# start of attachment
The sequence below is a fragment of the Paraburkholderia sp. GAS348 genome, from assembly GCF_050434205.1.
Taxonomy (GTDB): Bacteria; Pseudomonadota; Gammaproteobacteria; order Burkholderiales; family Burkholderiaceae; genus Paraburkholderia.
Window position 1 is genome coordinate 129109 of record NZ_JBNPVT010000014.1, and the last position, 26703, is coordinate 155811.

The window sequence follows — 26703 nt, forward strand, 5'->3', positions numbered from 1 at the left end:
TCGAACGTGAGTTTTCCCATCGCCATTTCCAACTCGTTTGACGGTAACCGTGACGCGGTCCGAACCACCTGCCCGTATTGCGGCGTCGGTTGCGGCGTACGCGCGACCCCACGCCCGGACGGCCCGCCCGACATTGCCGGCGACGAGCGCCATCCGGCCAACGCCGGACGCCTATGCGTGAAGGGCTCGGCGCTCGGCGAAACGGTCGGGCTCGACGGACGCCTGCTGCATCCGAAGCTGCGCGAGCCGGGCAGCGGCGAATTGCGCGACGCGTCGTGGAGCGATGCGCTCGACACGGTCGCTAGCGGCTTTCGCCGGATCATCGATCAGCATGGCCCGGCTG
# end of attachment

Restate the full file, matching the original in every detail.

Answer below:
The sequence below is a fragment of the Paraburkholderia sp. GAS348 genome, from assembly GCF_050434205.1.
Taxonomy (GTDB): Bacteria; Pseudomonadota; Gammaproteobacteria; order Burkholderiales; family Burkholderiaceae; genus Paraburkholderia.
Window position 1 is genome coordinate 129109 of record NZ_JBNPVT010000014.1, and the last position, 26703, is coordinate 155811.

The window sequence follows — 26703 nt, forward strand, 5'->3', positions numbered from 1 at the left end:
TCGAACGTGAGTTTTCCCATCGCCATTTCCAACTCGTTTGACGGTAACCGTGACGCGGTCCGAACCACCTGCCCGTATTGCGGCGTCGGTTGCGGCGTACGCGCGACCCCACGCCCGGACGGCCCGCCCGACATTGCCGGCGACGAGCGCCATCCGGCCAACGCCGGACGCCTATGCGTGAAGGGCTCGGCGCTCGGCGAAACGGTCGGGCTCGACGGACGCCTGCTGCATCCGAAGCTGCGCGAGCCGGGCAGCGGCGAATTGCGCGACGCGTCGTGGAGCGATGCGCTCGACACGGTCGCTAGCGGCTTTCGCCGGATCATCGATCAGCATGGCCCGGCTG